The Kurram Militia Cap Badge - India North West Frontier Corps
A good Indian silver example.
2 lugs to the reverse with a slider pin.
The Kurram Militia first saw action during the Tirah Campaign in late 1897. On 1 September Orakzai tribesmen attacked a militia post at Balish Khel near Sadda. The garrison held off the attackers for 24 hours, though twenty Kurram Militia men were killed, until the arrival of the flying column. Sadda itself, was attacked on 16 September by about 2,000 Orakzai, but they were repulsed by a combined Army and Militia force.
In 1902 the Kurram Militia provided 200 men for the successful operations against Wazirs in Bannu under Major General Charles Egerton, and in 1904 when the Zazis from Zazi Maidan attacked in force, they were repulsed by a force of Kurram Militia under Lt. Boyle.
During the Third Anglo-Afghan War of 1919 the Afghan General Nadir Khan moved into the Kurram Valley, cutting the Thall to Parachinar road, and induced numbers of Zaimukht and Orakzai to join him. To relieve Thall, a British force advanced from Jalalabad, and Nadir Khan was obliged to withdraw after four days. During the time that the Kurram Militia were cut off, they gave an excellent account of themselves, not only defending the valley, but also occupying vantage points, which later acted as stepping stones for further operations against the Afghans. After their relief, they captured the Afghan post at Amir Thana. The Commander-in-Chief, India, in his dispatches described the conduct of the Kurram Militia as "deserving of highest praise". Members of the Kurram Militia received three awards of the Indian Order of Merit, and one Indian Distinguished Service Medal.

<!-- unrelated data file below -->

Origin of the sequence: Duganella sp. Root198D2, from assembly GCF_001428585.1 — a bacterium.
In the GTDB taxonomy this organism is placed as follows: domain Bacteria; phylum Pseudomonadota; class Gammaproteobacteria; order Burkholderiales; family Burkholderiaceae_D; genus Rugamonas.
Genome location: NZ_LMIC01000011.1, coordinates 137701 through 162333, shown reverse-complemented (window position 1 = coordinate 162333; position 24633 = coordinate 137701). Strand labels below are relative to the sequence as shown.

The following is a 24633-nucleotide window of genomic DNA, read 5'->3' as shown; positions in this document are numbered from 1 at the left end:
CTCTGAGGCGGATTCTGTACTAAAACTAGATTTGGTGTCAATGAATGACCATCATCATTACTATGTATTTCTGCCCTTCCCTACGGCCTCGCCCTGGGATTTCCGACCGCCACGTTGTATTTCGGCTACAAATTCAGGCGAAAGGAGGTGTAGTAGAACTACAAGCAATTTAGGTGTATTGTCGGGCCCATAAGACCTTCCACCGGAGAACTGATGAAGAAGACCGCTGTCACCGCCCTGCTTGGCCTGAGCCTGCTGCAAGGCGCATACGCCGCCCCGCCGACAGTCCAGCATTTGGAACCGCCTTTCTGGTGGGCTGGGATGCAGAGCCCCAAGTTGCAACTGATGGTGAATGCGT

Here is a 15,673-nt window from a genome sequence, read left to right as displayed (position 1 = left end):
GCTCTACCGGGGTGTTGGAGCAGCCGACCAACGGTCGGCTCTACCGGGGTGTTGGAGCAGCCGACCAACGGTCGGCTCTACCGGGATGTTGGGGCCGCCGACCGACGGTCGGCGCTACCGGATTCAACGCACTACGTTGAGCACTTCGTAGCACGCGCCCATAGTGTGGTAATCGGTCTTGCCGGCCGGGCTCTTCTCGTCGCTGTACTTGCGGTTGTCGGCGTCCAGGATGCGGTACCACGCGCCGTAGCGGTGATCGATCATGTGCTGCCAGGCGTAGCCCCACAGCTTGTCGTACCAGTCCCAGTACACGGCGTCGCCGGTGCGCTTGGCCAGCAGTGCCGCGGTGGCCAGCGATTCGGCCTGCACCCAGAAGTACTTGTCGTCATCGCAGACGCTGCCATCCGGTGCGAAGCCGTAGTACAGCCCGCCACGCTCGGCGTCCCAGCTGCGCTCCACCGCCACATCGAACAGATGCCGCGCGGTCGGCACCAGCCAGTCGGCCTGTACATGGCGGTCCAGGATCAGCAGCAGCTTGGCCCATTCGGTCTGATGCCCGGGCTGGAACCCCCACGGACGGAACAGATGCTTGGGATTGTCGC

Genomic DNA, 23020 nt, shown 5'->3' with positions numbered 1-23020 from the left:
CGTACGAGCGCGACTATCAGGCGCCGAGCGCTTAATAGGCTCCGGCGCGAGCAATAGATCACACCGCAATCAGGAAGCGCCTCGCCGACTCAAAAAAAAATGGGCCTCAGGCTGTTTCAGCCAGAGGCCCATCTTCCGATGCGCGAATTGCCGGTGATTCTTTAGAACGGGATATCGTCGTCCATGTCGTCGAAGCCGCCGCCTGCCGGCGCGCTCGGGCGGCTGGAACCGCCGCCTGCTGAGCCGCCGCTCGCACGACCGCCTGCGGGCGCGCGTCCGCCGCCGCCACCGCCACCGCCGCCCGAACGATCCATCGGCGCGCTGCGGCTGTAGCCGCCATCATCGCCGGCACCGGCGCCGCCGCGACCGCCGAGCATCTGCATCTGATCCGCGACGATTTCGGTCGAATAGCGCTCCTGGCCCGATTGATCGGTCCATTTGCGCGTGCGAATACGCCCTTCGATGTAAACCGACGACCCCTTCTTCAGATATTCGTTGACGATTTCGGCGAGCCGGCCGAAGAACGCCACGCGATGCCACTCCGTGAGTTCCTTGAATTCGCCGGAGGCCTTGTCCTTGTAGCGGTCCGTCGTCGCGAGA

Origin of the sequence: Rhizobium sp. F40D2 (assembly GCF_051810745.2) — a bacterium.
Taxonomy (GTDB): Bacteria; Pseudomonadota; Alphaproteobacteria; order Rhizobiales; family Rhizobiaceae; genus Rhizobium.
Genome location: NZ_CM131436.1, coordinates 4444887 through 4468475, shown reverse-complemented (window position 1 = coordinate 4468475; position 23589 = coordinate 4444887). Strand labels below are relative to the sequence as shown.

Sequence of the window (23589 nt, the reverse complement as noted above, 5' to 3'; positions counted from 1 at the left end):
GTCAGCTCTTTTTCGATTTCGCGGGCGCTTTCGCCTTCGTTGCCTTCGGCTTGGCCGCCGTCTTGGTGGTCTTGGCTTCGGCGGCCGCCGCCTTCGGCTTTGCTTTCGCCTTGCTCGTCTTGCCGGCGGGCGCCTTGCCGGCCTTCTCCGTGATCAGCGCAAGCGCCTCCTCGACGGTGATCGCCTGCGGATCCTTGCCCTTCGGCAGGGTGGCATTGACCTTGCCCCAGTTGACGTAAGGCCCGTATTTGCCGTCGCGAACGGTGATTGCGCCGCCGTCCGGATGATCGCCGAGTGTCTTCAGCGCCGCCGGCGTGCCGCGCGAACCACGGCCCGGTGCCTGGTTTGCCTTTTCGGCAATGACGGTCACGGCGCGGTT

Following the independence of Pakistan the Kurram Militia continued to operate as part of the Frontier Corps. In 1948, a small contingent of volunteers participated in the First Indo-Pakistani War. They initially operated in Jammu and Kashmir, and were later employed in a defensive role in Chakothi. In recognition of their services two awards of the Sitara-e-Jurat were later conferred.
By 1960 the militia numbered 1,928 men. Four companies of Kurram Militia, with supporting arms, were employed during the Indo-Pakistani War of 1965. Six men were killed, eighteen wounded, and one captured. In 1976 a third wing, and in 1984, a fourth, were raised. In February 1988, a fifth wing was raised, bringing the total strength of the militia to 3,460 men. It currently comprises five rifle wings, along with one medium battery of 130 mm and 155 mm guns, a field battery of 25-pounder guns, and a tank troop.